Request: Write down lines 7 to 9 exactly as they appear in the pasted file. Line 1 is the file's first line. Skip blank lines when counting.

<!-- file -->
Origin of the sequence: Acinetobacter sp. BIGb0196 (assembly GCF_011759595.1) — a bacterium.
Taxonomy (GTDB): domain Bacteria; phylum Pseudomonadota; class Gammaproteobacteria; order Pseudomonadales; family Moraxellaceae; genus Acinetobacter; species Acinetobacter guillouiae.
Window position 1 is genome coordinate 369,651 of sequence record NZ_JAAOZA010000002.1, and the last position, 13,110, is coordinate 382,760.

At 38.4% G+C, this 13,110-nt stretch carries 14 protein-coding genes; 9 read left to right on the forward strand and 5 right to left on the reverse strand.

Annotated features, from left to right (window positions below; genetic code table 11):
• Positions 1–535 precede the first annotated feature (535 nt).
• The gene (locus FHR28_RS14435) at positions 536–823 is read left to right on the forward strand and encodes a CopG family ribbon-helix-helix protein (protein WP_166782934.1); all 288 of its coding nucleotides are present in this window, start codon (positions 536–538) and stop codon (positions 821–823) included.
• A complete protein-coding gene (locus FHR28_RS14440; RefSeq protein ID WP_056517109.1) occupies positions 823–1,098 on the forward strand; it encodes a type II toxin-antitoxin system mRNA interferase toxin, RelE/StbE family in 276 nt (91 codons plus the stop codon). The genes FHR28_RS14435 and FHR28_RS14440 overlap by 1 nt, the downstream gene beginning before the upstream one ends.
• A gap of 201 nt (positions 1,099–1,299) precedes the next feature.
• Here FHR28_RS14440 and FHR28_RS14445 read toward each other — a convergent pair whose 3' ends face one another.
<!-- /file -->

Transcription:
• The gene (locus FHR28_RS14435) at positions 536–823 is read left to right on the forward strand and encodes a CopG family ribbon-helix-helix protein (protein WP_166782934.1); all 288 of its coding nucleotides are present in this window, start codon (positions 536–538) and stop codon (positions 821–823) included.
• A complete protein-coding gene (locus FHR28_RS14440; RefSeq protein ID WP_056517109.1) occupies positions 823–1,098 on the forward strand; it encodes a type II toxin-antitoxin system mRNA interferase toxin, RelE/StbE family in 276 nt (91 codons plus the stop codon). The genes FHR28_RS14435 and FHR28_RS14440 overlap by 1 nt, the downstream gene beginning before the upstream one ends.
• A gap of 201 nt (positions 1,099–1,299) precedes the next feature.